was relieved of its duty of ascertaining the necessity for framing a scheme or
to consider the propriety or advisability of the various clauses of a scheme.
In framing a scheme the Deputy Commissioner and in a suit or application for
amendment of a scheme the Court, will mould the relief under s. 58(2) having
regard to the circumstances of each case. [939 H-940 A-C] (ii) The Deputy
Commissioner, the Commissioner, or the Court, as the case may be, is not bound,
in framing a scheme, to appoint an executive officer in every case; a case must
be made out for such appointment. [940 G] (iii) In the present case the
proposed executive officer would have the entire administration of the temple
with hardly any power left to the trustee. Such a drastic provision might be
necessary where the temple was mismanaged or there were other compelling
circumstances requiring such an appointment. But in view of the concurrent
finding of fact that the Commissioner had failed to establish and of the
charges against the trustee, it could not be held that a case had been made out
for the appointment of an Executive Officer to practically displace the
trustee. Furthermore, there was no material before the court to ascertain the
complicated nature of the problems of administration requiring the attention of
an executive officer, and in any event the Commissioner bad ample powers under
the Act to issue orders or give appropriate advice to the trustee. [944 E-G;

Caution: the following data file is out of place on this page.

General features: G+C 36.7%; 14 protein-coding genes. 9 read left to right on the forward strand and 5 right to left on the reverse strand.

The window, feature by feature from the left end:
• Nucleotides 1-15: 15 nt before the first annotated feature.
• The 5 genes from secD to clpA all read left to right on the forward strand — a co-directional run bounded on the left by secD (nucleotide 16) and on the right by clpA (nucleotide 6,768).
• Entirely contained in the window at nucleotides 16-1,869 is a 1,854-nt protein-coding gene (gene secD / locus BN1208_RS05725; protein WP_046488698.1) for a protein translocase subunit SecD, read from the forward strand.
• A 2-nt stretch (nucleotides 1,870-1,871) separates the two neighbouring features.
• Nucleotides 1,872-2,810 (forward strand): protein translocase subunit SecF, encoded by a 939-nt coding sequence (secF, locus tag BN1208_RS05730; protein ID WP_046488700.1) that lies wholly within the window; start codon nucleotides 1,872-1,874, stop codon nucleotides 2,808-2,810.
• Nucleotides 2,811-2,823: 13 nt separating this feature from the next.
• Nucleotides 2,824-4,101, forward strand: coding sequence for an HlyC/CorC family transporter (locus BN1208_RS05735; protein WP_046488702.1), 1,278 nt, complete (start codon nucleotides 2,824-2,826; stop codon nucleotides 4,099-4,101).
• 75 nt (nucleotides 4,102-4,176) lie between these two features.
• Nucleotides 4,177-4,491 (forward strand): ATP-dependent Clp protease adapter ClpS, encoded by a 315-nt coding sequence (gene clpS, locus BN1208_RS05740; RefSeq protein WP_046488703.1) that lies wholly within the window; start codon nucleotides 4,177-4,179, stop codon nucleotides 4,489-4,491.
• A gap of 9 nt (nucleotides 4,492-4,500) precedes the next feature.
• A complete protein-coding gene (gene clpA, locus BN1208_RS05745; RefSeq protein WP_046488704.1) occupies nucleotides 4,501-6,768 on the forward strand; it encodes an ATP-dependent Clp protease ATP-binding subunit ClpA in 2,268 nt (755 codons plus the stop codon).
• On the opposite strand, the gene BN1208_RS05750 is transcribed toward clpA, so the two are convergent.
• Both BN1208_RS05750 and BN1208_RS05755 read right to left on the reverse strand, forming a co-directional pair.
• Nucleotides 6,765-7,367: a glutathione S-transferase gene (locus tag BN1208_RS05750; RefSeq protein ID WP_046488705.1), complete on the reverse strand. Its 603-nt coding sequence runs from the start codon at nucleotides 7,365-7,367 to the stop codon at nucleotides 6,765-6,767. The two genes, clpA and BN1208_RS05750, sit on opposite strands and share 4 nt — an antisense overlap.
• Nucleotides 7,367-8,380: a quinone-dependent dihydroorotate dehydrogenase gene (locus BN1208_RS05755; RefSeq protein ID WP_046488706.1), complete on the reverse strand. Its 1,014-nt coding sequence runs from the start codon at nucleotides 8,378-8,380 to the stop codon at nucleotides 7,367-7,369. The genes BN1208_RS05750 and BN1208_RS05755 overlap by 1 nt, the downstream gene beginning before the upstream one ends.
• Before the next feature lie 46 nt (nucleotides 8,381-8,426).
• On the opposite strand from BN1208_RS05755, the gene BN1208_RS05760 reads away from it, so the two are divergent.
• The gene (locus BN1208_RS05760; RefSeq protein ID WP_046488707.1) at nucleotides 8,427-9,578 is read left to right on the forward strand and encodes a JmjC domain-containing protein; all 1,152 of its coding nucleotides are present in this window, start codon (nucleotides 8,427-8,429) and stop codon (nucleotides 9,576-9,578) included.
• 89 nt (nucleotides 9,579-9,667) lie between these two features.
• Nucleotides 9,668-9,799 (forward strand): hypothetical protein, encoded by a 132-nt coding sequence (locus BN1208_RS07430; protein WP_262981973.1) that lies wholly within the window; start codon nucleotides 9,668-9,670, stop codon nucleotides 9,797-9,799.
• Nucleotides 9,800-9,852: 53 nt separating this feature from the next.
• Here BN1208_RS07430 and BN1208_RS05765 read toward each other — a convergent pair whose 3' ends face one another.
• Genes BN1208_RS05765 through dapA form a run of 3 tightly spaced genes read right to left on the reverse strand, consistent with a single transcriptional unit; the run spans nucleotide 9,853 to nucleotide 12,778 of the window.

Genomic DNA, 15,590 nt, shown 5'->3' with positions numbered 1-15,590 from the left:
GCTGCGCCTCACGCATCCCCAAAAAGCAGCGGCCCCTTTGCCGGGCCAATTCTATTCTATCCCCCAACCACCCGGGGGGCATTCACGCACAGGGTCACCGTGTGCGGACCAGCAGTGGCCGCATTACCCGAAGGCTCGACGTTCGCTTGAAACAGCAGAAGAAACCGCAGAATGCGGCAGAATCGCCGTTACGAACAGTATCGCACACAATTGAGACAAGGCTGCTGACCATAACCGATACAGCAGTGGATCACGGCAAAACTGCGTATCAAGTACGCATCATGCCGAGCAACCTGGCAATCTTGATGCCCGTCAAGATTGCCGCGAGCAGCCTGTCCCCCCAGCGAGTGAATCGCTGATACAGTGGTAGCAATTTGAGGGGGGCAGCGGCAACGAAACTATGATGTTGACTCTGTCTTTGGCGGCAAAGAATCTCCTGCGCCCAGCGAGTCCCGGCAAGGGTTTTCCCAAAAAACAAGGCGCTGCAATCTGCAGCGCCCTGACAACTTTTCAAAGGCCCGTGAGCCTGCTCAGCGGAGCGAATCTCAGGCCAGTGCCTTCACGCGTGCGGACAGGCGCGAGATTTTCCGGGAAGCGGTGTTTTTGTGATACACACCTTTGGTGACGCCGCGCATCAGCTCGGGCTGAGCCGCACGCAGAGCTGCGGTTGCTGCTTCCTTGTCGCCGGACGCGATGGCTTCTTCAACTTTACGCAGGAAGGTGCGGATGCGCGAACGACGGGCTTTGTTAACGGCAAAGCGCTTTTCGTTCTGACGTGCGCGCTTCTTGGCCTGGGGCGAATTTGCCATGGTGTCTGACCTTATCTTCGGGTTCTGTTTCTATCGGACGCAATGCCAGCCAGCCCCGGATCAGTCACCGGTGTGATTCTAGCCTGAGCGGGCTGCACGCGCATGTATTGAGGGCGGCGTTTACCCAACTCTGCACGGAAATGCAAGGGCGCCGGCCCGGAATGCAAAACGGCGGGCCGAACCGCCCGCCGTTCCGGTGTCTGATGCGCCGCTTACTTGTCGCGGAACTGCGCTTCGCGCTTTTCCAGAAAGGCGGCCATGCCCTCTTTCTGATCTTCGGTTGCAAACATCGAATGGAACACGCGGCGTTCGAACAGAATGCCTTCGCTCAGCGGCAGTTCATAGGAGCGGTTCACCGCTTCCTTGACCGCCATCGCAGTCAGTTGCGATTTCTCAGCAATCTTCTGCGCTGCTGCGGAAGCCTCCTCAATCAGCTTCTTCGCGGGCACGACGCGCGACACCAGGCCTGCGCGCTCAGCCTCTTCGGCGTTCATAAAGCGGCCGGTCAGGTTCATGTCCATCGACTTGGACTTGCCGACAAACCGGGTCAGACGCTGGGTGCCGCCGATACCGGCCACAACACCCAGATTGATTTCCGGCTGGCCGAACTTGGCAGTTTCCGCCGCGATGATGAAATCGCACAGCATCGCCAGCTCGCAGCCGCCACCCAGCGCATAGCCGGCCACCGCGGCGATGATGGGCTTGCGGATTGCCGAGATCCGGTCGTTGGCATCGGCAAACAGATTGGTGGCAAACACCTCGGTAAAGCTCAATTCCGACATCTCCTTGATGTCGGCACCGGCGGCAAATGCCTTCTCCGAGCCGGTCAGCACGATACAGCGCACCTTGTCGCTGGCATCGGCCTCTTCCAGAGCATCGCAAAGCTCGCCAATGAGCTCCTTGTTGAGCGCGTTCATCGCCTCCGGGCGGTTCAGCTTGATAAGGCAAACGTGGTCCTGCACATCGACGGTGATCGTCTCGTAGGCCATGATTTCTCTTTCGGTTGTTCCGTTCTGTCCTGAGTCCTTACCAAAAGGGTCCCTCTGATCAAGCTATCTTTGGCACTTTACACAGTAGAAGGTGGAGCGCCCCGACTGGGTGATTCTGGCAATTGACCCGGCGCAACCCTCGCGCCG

945 A-B] (iv) The proposed provision in the scheme only conferred a power to
appoint additional trustees and did not direct their appointment in present or
even in future; such a power was also available to the Commissioner under s. 39
and the appellant was not therefore in any way prejudiced by this provision.
[945 E-F] (v) Although the Commissioner was given wider powers in respect of
the appointment of an Executive Officer under the Madras Act XXII of 1959, as
the suit in the present case was filed in 1951 i.e. before the coming into
force of that Act, the appeal had to be decided on the basis of circumstances
prevailing in 1951. [945 H]
CIVIL APPELLATE JURISDICTION: Civil Appeal
No. 272 of 1963.
Appeal from the judgment and decree dated
February 7, 1958 of the Madras High Court in Appeal Suit No. 318 of 1954.
A. V. Viswanatha Sastri and Naunit Lal, for
A. Ranqanatham Chetty, A. Vedavalli and A V.
Rangam, for the respondent.
The Judgment of the Court was delivered by
Subba Rao, J. Sri Vaidyanathaswami Temple at VaitheeswaSirkali Taluk, Thanjavur
District, Madras State, is an 936 ancient and famous Siva temple. It owns a
large extent of immovable property and it is said that its annual income is
more than Rs. 2 lakhs. In 1842 the British Government, which was then
administering the temple, handed over its management to the Pandarasannadhi of
Since then the said Pandarasannadhi has been
managing the same through one of his selected disciples, a Kattalai Thambiran.
In the year 1919, the High Court of Madras framed a scheme for the
administration of the said temple in A.S. No. 181 of 1917. The said scheme
provided, among others, that the administration of the temple should be in the
hands of the Kattalai Thambiran appointed by the Pandarasannadhi, and that he should
be assisted by a treasurer, a shroff and an auctioneer who was to be appointed
once in 3 years by the Court. The Madras Legislature passed Act 11 of 1927
providing for the good administration of temples and their endowments. The
Religious Endowments Board functioning under the said Act, presumably because